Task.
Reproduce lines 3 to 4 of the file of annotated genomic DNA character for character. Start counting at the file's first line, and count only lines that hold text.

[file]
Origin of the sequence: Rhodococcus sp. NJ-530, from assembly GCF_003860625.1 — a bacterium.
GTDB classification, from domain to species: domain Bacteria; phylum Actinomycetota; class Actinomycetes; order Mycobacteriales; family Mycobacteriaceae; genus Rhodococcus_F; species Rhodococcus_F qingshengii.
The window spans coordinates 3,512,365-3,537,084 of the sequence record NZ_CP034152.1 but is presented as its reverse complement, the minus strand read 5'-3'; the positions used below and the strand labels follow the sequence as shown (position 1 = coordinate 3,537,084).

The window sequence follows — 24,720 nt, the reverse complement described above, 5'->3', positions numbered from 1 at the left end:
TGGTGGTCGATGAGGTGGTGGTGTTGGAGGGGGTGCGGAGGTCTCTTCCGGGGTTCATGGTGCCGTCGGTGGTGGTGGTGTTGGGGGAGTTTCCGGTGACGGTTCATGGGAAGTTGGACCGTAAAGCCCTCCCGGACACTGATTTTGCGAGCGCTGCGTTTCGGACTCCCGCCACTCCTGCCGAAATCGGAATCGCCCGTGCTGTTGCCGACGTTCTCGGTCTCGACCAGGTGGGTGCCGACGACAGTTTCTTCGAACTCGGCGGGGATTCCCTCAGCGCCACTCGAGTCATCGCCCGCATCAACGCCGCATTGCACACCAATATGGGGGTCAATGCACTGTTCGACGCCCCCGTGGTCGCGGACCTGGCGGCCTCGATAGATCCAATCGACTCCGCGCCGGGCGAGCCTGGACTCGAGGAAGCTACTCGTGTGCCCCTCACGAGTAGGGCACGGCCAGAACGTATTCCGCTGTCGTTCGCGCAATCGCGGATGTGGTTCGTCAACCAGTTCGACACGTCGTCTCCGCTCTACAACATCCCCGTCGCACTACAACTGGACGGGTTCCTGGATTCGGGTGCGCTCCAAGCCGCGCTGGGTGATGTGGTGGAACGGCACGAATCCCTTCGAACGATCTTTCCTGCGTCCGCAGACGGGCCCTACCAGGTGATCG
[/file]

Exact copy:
The window spans coordinates 3,512,365-3,537,084 of the sequence record NZ_CP034152.1 but is presented as its reverse complement, the minus strand read 5'-3'; the positions used below and the strand labels follow the sequence as shown (position 1 = coordinate 3,537,084).

The window sequence follows — 24,720 nt, the reverse complement described above, 5'->3', positions numbered from 1 at the left end: